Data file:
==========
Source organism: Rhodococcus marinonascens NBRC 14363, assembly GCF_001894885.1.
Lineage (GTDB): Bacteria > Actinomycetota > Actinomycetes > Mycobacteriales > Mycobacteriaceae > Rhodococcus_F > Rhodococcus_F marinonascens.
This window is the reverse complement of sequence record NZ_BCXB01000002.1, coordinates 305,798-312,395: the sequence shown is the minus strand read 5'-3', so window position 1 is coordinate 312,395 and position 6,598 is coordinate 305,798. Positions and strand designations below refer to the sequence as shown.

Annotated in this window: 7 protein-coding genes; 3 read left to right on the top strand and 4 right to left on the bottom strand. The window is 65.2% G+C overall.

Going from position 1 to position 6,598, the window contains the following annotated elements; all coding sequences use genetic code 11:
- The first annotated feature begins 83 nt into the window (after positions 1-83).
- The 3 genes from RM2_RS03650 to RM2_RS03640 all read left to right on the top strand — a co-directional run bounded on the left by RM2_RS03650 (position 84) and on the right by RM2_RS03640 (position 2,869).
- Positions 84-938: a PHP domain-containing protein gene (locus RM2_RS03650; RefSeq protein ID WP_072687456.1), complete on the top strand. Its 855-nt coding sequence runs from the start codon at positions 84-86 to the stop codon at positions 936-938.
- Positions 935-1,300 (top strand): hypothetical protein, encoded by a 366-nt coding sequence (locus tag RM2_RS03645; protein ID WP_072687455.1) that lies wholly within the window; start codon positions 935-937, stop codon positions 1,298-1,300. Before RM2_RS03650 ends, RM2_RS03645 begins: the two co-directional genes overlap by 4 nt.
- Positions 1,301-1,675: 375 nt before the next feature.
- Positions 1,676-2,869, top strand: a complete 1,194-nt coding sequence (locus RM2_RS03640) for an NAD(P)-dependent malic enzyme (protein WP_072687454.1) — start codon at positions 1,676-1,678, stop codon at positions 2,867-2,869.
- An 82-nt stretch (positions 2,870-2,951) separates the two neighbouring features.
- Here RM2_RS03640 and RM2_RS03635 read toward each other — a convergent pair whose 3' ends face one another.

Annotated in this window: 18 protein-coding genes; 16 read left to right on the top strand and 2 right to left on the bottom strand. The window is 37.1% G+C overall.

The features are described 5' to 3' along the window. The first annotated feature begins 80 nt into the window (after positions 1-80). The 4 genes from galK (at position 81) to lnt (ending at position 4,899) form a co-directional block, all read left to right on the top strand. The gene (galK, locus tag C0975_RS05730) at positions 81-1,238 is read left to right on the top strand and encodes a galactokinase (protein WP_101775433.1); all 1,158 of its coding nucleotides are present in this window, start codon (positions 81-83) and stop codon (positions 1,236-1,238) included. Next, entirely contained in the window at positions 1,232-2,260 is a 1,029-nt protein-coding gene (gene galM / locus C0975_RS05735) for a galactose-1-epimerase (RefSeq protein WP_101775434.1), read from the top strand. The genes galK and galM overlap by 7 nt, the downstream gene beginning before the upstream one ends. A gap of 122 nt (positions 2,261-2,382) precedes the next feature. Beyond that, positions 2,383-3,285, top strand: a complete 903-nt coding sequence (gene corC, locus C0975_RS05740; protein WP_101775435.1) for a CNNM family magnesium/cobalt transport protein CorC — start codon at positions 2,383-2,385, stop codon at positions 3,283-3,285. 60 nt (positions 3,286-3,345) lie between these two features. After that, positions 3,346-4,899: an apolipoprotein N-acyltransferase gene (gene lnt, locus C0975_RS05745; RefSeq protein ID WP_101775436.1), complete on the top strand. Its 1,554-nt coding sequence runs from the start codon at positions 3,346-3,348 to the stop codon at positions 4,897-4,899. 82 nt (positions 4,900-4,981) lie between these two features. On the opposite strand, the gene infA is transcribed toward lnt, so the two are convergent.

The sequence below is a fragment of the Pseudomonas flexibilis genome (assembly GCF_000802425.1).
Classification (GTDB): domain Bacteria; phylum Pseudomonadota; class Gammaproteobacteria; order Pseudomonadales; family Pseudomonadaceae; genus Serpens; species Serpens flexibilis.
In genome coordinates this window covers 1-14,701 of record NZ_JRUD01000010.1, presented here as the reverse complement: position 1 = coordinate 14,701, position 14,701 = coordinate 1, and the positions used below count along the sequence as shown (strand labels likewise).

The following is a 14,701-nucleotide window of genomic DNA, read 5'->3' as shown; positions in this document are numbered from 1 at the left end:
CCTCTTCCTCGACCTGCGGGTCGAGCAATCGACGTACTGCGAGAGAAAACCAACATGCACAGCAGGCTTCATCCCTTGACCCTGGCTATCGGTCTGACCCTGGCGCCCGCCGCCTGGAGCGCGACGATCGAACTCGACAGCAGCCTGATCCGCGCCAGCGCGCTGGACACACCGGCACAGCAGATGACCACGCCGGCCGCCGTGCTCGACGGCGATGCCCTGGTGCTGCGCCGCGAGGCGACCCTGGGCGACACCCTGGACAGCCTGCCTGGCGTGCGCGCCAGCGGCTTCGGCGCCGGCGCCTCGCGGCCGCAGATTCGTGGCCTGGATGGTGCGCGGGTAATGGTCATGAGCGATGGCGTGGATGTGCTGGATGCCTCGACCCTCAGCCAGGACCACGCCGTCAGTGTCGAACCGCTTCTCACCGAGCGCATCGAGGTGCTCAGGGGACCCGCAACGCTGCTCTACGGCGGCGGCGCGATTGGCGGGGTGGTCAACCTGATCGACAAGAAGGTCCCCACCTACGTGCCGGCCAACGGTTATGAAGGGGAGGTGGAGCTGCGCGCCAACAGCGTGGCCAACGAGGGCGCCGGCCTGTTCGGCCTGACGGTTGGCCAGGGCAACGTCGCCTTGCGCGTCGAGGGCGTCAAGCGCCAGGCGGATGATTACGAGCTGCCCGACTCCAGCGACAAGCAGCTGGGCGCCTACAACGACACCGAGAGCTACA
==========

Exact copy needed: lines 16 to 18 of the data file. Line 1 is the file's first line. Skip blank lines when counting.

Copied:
The sequence below is a fragment of the Pseudomonas flexibilis genome (assembly GCF_000802425.1).
Classification (GTDB): domain Bacteria; phylum Pseudomonadota; class Gammaproteobacteria; order Pseudomonadales; family Pseudomonadaceae; genus Serpens; species Serpens flexibilis.
In genome coordinates this window covers 1-14,701 of record NZ_JRUD01000010.1, presented here as the reverse complement: position 1 = coordinate 14,701, position 14,701 = coordinate 1, and the positions used below count along the sequence as shown (strand labels likewise).